Score

Progress

On track

A YWP consultation meeting was designed and implemented by YWP in close collaboration with the OSESGY advisors over several meetings. A meeting between the YWP and the Special Envoy also took place, resulting in the participation of the Special Envoy in the consultation meeting. The Special Envoy confirmed his determination to convince parties of the importance of women's participation in the negotiations to achieve peace and follow up on the events held by YWP: regular updates were requested by the Special Envoy, three meetings took place between YWP and the Special Envoy, and input for his briefings to the Security Council referred to YWP and the importance of the inclusion of women (30% participation in future peace talks).

Three meetings took place between YWP and the Special Envoy, and input for his briefings to the Security Council referred to YWP and the importance of the inclusion of women (30% participation in future peace talks).

Security and Rule of Law

Results

Indicator

Number of m2 demined

Score

8.5 million m2

Progress

On track

Since the start of the project in 2016, UNDP has supported more than 800 staff, of which around 700 field officers, in YEMAC (Yemen Executive Mine Action Centre). So far, UNDP has trained numerous staff and cleared large areas of Yemen. This has resulted in a large number of beneficiaries and survivors being screened and assisted.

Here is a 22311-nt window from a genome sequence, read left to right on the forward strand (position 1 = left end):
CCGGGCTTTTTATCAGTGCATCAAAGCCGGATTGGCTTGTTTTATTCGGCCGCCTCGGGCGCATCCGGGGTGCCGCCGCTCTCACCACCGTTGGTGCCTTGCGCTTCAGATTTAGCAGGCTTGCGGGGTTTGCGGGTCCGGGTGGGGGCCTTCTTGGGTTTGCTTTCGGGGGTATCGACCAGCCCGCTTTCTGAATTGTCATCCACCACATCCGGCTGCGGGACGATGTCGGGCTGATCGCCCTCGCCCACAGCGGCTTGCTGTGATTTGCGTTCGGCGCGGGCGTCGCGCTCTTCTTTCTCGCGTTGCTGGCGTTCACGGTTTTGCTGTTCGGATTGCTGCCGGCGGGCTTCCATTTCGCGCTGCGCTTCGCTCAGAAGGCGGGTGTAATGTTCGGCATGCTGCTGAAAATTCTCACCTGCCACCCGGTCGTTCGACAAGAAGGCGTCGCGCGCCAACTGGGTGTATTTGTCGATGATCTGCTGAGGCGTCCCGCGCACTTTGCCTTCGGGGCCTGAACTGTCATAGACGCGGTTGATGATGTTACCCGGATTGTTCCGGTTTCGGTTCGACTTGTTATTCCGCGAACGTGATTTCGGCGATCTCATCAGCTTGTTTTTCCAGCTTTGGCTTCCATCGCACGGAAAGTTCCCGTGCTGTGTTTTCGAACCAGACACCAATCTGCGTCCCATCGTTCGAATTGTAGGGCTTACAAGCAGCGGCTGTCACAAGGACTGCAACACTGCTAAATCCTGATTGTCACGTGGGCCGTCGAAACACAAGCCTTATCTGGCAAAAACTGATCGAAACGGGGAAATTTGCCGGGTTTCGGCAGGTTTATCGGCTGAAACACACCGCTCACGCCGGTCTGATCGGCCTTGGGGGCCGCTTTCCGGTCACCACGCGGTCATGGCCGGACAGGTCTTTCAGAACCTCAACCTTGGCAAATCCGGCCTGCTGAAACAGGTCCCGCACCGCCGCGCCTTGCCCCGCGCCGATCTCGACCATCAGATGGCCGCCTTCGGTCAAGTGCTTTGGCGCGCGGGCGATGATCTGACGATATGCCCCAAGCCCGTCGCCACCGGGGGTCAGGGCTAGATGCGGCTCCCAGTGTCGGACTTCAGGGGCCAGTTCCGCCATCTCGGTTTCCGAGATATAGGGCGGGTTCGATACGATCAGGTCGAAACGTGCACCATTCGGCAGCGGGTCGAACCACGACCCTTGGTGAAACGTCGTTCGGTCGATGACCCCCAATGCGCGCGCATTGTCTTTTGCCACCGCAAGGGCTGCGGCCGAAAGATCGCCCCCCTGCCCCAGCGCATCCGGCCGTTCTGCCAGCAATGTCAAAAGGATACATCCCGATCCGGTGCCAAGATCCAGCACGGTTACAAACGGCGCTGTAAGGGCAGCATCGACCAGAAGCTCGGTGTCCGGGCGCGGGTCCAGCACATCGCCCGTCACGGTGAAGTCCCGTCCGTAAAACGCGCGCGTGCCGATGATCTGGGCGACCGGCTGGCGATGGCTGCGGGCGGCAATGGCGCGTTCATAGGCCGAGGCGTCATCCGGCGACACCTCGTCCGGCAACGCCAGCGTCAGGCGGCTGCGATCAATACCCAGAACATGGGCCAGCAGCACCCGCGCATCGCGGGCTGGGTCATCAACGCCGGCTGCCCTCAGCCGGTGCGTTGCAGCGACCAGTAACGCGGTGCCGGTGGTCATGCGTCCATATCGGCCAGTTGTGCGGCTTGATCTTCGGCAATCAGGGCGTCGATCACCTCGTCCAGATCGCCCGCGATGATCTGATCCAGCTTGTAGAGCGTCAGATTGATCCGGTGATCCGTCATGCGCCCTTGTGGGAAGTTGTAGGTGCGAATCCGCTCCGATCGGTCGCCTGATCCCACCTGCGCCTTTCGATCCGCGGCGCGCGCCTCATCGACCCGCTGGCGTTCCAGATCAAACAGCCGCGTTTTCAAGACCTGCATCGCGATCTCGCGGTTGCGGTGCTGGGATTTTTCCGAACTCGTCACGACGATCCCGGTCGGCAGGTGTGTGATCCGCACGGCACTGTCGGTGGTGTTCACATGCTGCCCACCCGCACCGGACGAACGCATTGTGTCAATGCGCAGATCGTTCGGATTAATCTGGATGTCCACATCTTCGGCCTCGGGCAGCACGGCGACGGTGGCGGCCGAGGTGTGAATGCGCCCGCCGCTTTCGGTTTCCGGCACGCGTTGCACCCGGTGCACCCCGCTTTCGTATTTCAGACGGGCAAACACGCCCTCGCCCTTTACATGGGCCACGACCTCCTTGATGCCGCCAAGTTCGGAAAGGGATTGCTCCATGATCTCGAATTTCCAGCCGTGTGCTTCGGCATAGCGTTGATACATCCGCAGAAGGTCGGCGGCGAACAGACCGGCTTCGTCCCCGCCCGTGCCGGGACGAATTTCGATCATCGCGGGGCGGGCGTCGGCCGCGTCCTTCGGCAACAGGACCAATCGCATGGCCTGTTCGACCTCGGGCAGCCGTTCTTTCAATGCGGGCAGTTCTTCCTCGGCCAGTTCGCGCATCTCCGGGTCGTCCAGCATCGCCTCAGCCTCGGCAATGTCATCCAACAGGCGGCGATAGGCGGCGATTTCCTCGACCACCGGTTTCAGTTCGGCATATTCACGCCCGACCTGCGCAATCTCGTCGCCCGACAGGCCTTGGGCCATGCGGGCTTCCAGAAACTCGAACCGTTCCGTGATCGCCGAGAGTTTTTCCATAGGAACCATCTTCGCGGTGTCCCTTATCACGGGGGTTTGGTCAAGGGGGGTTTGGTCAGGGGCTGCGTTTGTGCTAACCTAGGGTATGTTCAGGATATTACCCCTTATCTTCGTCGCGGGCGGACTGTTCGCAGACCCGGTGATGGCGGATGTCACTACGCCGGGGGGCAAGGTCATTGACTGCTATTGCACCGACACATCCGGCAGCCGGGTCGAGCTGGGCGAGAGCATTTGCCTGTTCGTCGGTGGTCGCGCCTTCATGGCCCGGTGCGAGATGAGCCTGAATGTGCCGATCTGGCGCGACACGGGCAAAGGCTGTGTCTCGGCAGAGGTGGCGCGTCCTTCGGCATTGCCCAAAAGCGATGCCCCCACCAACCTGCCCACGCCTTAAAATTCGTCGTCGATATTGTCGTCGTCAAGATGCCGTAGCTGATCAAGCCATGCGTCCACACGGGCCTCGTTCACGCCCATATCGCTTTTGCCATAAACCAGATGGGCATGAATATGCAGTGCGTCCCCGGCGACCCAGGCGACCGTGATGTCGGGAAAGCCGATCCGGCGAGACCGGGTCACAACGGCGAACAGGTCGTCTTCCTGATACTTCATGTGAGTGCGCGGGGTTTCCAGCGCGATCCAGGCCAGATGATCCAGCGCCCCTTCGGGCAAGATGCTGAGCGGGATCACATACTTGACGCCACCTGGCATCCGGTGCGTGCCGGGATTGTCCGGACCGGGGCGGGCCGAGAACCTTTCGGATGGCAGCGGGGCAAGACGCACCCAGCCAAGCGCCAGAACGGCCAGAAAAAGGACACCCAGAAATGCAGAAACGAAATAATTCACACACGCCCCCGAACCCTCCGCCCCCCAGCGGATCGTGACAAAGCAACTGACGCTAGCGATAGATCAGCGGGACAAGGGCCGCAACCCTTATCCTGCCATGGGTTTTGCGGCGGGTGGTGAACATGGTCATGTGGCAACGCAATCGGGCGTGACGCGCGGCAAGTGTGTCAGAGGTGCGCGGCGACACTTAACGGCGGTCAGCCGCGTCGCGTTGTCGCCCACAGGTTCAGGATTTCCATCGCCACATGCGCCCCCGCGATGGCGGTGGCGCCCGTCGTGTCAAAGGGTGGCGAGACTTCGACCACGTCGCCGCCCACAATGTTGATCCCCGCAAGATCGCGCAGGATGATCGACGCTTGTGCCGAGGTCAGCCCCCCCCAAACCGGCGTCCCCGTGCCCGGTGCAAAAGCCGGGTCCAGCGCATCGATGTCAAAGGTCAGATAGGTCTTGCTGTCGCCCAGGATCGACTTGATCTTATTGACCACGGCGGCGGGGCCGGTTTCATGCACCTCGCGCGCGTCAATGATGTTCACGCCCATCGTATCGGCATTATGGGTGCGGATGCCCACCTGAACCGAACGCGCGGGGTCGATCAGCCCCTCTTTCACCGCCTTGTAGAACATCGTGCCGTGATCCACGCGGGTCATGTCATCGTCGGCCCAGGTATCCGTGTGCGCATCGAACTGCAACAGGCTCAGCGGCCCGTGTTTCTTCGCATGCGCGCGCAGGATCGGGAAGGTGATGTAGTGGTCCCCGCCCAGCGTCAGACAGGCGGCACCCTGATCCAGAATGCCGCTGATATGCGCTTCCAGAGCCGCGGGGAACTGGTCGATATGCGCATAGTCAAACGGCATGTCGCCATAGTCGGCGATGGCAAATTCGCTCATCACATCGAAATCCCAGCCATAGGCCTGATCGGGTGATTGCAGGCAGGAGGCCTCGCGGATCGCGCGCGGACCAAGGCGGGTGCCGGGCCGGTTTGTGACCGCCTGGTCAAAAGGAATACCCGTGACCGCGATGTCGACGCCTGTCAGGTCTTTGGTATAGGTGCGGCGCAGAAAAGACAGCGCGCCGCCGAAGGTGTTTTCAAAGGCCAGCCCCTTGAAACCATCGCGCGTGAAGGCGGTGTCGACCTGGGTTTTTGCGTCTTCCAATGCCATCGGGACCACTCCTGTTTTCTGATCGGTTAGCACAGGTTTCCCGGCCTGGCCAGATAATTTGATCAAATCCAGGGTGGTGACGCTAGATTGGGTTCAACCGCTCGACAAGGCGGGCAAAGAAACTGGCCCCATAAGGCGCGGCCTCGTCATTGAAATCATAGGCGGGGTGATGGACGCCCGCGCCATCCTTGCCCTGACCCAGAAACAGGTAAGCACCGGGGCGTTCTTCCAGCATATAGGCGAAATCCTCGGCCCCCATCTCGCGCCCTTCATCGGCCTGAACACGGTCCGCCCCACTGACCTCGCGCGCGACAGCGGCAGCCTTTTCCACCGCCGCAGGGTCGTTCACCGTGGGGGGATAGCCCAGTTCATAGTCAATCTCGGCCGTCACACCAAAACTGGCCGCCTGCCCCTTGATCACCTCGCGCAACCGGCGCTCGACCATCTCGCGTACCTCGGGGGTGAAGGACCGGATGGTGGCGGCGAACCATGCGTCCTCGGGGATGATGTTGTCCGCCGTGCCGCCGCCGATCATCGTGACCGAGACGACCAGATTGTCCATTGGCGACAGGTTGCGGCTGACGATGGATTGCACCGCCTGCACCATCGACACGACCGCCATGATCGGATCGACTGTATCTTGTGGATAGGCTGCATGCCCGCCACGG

The activities were executed as planned. Nevertheless, the ongoing conflict affected the areas in which YEMAC could operate and the situation in Hodeida remains particularly concerning. Participation in training sessions outside Yemen (in Amman) has not always been easy: permission to leave the country, travel through the frontlines and obtain visas and tickets are just a few examples of the difficulties encountered.

The need for ongoing demining remains: as long as the conflict is ongoing new areas will be mined by both sides.